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Passions Flare Over Bullfighting In Valencia

Poster for bullfighting at Plaza de Toros in Valencia
Poster for bullfighting at Plaza de Toros in Valencia

VALENCIA — Supporters of traditional bullfighting are seeing red in Spain, with tens of thousands taking to the streets this week in Valencia to protest cuts to government subsidies for the controversial sport.

Attendees chanted "liberty" as they gathered in front of the local city hall, with the march culminating at the nearby Plaza de Toros, home to Valencia's main bullring, the local daily Levante-EMV reports. The march on Monday drew many more people than expected, with an estimated 30,000 taking part. Animal rights activists staged a smaller counter-protest later in the day, with around 300 attendees.

The pro-bullfighting activists came from all walks of Valencian life and included several well-known Spanish bullfighters, including local hero Enrique Ponce. "Who loves bulls more than we do? Bullfighting is protected by the constitution and promotes social and human values," he said.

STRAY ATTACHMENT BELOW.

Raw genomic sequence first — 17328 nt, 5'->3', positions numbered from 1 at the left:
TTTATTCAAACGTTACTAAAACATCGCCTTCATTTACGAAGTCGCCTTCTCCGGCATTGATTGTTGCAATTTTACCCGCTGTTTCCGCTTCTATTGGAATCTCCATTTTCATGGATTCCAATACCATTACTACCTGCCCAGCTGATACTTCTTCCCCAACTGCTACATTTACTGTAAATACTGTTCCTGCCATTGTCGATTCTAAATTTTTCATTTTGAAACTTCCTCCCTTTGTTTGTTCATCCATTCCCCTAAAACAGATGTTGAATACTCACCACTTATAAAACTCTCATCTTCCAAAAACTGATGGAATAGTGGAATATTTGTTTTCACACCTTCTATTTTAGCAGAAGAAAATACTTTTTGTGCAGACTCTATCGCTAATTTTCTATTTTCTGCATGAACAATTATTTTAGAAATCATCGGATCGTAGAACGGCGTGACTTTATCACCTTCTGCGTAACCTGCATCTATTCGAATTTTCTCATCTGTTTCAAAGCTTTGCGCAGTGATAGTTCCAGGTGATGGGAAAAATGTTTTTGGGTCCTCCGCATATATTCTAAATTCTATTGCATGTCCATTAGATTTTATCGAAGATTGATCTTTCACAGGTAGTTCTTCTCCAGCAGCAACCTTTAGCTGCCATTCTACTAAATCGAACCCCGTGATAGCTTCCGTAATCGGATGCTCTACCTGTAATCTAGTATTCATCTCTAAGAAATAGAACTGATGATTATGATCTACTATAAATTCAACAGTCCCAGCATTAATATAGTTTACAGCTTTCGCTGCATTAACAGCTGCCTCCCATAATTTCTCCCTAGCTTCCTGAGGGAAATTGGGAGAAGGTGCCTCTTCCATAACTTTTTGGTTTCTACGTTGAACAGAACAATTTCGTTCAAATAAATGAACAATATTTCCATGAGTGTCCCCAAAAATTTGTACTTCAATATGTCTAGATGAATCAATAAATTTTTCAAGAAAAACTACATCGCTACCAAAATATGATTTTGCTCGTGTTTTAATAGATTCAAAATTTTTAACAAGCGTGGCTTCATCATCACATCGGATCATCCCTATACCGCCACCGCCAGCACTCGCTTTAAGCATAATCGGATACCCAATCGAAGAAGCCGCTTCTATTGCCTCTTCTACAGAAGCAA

Bullfighting has only been banned in one Spanish region — Catalonia — but the issue is increasingly culturally divisive across the country, with passions flaring on both sides of the debate.

The latest demonstration took place on the third day of the Fallas, the city's yearly traditional festival in commemoration of St. Joseph. According to Levante, Valencia Mayor Joan Ribó responded to the march by proposing to keep the sport alive but prohibit the public slaughter of the bull at the end of the bullfight.

The mayor's proposal follows what's commonly known as the "Portuguese solution" — a reference to Portugal's efforts to preserve the Iberian bullfighting tradition that some consider more humane. In Portugal, the bulls are released from the ring alive after the fight and then either slaughtered away from public view or released to a farm to breed.

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